Power

Solar-Powered Flight For 81 Hours: a New Endurance World Record 34 34

Hallie Siegel writes: A team of researchers from ETH Zurich have just set a new endurance record for solar powered flight of an unmanned autonomous aircraft, achieving over four days of solar-powered flight in a range of weather conditions. Being able to demonstrate more than 24 hours of endurance is important because overcast skies can inhibit recharging and poor weather or high winds can effect power consumption. Nice achievement for this class of aircraft.
Japan

Ex-TEPCO Officials To Be Indicted Over Fukushima 76 76

AmiMoJo writes: Three former executives of Tokyo Electric Power Company will face mandatory indictment over the March 2011 nuclear accident at the Fukushima Daiichi plant. The prosecution inquest panel of randomly-selected citizens voted for the indictment on Friday, for professional negligence resulting in death and injury. "Tokyo prosecutors in January rejected the panel's judgment that the three should be charged, citing insufficient evidence. But the 11 unidentified citizens on the panel forced the indictment after a second vote, which makes an indictment mandatory. The three are former chairman Tsunehisa Katsumata, 75, and former executives Sakae Muto, 65, and Ichiro Takekuro, 69. Citizens' panels, made up of residents selected by lottery, are a rarely used but high-profile feature of Japan's legal system introduced after World War Two to curb bureaucratic overreach."
Japan

Japanese Scientists Fire the Most Powerful Laser On the Planet 117 117

Sepa Blackforesta writes: Scientist from University of Osaka claim have fired the world's most powerful laser. The beam was intact for 2-petawatt, pulse lasted just one picosecond. While it produced a huge amount of power, the energy required for the beam itself is equivalent to that needed to power a microwave for two seconds. An associate professor of electrical engineering at Osaka University Junji Kawanaka says “With heated competition in the world to improve the performance of lasers, our goal now is to increase our output to 10 petawatts.”
Piracy

Interviews: Kim Dotcom Answers Your Questions 89 89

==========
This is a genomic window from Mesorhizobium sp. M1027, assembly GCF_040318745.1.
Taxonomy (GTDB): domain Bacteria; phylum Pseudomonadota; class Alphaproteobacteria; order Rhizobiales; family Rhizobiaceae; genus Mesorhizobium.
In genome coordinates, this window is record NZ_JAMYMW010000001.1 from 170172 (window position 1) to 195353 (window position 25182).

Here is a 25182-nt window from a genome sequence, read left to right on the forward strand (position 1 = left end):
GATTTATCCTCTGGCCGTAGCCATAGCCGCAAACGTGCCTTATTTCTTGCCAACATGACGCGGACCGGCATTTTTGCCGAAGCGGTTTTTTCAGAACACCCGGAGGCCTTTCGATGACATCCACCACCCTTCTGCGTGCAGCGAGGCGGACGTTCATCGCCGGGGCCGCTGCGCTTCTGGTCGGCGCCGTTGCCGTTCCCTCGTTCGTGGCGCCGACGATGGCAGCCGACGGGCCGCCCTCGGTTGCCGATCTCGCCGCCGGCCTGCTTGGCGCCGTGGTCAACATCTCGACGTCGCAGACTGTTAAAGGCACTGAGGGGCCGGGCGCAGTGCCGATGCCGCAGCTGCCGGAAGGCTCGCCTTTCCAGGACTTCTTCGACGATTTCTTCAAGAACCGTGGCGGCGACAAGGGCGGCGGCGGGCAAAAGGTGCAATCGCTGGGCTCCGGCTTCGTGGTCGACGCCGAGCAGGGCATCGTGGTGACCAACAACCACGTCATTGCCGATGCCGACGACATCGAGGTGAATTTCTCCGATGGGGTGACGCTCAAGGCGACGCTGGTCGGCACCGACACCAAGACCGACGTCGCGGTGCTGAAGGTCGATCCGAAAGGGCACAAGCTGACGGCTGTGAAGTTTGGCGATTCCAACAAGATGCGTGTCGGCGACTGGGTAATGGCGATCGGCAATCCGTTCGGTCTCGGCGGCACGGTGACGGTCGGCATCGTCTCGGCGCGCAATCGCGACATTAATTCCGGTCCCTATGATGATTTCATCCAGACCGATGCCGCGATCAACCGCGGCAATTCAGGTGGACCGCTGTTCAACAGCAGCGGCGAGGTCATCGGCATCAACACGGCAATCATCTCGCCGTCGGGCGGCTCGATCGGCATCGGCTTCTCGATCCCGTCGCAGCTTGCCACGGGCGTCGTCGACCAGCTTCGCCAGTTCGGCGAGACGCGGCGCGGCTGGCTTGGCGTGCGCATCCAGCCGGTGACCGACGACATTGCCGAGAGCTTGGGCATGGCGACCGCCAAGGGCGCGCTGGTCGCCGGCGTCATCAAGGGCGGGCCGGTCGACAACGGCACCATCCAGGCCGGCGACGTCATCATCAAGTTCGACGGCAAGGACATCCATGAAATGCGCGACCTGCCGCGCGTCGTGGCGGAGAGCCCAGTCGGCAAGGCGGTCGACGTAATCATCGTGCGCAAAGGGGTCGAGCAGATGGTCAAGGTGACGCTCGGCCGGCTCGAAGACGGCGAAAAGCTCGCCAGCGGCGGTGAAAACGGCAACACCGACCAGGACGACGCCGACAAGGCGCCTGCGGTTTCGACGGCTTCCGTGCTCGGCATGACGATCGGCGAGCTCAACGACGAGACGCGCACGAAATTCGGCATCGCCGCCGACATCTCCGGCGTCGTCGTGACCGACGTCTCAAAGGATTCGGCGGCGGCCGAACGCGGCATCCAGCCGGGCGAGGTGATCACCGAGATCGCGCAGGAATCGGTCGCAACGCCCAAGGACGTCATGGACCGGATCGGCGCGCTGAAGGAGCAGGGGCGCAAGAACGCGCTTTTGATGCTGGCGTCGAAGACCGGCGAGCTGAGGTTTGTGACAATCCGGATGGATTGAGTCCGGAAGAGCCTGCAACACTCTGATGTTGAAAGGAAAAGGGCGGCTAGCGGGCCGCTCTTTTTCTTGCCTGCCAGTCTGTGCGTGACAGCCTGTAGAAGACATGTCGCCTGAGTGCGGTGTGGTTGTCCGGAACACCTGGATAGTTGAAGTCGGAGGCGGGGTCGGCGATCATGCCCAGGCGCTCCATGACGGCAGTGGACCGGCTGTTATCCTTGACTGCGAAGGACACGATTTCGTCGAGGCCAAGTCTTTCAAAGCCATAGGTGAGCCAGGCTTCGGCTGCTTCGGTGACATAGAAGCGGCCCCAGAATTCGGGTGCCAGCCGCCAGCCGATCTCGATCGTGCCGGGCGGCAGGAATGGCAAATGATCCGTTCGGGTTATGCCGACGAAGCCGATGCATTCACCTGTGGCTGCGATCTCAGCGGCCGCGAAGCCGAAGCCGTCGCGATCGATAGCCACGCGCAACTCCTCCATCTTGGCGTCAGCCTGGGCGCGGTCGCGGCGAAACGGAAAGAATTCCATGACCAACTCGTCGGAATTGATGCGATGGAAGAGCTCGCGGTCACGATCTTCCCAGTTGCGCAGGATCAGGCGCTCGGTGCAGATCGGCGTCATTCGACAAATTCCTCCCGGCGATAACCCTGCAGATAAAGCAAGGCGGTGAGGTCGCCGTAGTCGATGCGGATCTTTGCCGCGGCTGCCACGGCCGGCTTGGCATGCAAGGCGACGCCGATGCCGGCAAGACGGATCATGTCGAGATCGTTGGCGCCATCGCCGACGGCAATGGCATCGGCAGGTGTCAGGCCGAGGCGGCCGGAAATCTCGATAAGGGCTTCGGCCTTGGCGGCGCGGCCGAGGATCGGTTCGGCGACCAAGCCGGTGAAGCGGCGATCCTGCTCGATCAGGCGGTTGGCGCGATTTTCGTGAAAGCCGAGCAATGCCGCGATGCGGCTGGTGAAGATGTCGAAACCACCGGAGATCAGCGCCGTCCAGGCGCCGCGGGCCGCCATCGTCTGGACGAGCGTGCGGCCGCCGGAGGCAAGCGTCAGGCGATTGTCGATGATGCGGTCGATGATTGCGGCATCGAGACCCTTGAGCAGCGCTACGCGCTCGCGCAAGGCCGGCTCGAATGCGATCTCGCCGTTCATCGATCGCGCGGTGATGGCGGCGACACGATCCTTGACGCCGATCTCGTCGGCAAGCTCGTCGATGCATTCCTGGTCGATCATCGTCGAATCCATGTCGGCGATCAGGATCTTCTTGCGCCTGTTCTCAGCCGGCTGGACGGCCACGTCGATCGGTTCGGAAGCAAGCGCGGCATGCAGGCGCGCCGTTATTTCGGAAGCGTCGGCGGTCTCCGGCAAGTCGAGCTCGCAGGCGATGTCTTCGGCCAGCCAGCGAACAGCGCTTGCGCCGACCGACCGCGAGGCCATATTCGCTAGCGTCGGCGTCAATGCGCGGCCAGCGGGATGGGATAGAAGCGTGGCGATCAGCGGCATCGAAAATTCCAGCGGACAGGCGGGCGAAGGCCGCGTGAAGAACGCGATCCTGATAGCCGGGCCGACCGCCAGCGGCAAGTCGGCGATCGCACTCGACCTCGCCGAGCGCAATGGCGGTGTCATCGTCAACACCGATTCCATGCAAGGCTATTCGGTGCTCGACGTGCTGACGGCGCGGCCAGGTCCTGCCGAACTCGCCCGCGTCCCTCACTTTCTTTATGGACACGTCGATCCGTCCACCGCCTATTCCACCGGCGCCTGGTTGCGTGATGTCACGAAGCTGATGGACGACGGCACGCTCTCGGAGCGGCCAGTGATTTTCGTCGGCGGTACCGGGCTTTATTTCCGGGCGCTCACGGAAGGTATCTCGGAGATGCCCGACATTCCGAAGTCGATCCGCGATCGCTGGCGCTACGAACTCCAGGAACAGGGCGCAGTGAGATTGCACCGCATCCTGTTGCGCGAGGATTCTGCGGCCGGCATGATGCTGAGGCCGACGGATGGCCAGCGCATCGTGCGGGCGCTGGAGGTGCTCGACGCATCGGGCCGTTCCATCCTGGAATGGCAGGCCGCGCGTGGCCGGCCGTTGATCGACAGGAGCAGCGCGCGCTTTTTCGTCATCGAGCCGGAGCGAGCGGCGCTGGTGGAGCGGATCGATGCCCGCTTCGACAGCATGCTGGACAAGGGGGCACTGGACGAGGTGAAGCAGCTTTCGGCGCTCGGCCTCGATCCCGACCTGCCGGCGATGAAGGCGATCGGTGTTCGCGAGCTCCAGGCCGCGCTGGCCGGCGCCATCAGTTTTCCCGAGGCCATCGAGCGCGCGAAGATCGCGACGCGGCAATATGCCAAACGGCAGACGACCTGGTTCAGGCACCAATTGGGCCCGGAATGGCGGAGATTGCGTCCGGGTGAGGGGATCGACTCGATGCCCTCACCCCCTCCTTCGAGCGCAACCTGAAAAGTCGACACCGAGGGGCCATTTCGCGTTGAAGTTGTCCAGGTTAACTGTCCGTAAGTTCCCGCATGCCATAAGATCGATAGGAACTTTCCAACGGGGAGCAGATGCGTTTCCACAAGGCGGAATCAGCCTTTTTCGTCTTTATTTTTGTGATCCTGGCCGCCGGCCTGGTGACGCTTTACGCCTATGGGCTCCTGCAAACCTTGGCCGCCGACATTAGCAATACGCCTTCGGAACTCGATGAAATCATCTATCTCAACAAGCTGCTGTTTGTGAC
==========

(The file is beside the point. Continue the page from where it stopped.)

Kim Dotcom was the founder of Megaupload, its successor Mega, and New Zealand's Internet Party. A while ago you had a chance to ask him about those things as well as the U.S. government charging him with criminal copyright violation and racketeering. Below you'll find his answers to your questions.
Power

Britain Shuts Off 750,000 Streetlights With No Impact On Crime Or Crashes 300 300

Flash Modin writes: English cities are hard up for cash as the national government dolls out cuts. And in response, the country's councils — local governing bodies — have slashed costs by turning off an estimated 750,000 streetlights. Fans of the night sky and reduced energy usage are happy, but the move has also sparked a national debate. The Automobile Association claims six people have died as a direct result of dimming the lights. But a new study released Wednesday looked at 14 years of data from 63 local authorities across England and Wales and found that residents' chances of being attacked, robbed, or struck by a car were no worse on the darker streets.
Power

Sharp Announces Sales of DC Powered Air Conditioner, Other Products To Follow 238 238

AmiMoJo writes: Sharp has announced that sales of DC powered air conditioners will begin by the end of the year. Most appliances use the standard AC electricity supply in homes, but as solar panels become more common switching to DC can save on conversion losses. Solar panels produce DC, which is then typically converted to AC before being fed into the house's wiring, and then converted back to DC again by appliances. Sharp has announced that it intends to produce a range of DC powered appliances for home use.
Power

Replacing Silicon With Gallium Nitride In Chips Could Reduce Energy Use By 20% 90 90

Mickeycaskill writes: Cambridge Electronics Inc (CEI), formed of researchers from the Massachusetts Institute of Technology (MIT), claim semiconductors made of gallium nitride (GaN) could reduce the power consumption of data centers and consumer electronics by 20 percent by 2025. CEI has revealed a range of GaN transistors and power electronic circuits that have just one tenth of the resistance of silicon, resulting in much higher energy efficiency. The company claims to have overcome previous barriers to adoption such as safety concerns and expense through new manufacturing techniques. "Basically, we are fabricating our advanced GaN transistors and circuits in conventional silicon foundries, at the cost of silicon. The cost is the same, but the performance of the new devices is 100 times better," Cambridge Electronics researcher Bin Lu said.
Hardware

NVIDIA Tegra X1 Performance Exceeds Intel Bay Trail SoCs, AMD AM1 APUs 57 57

An anonymous reader writes: A NVIDIA SHIELD Android TV modified to run Ubuntu Linux is providing interesting data on how NVIDIA's latest "Tegra X1" 64-bit ARM big.LITTLE SoC compares to various Intel/AMD/MIPS systems of varying form factors. Tegra X1 benchmarks on Ubuntu show strong performance with the X1 SoC in this $200 Android TV device, beating out low-power Intel Atom/Celeron Bay Trail SoCs, AMD AM1 APUs, and in some workloads is even getting close to an Intel Core i3 "Broadwell" NUC. The Tegra X1 features Maxwell "GM20B" graphics and the total power consumption is less than 10 Watts.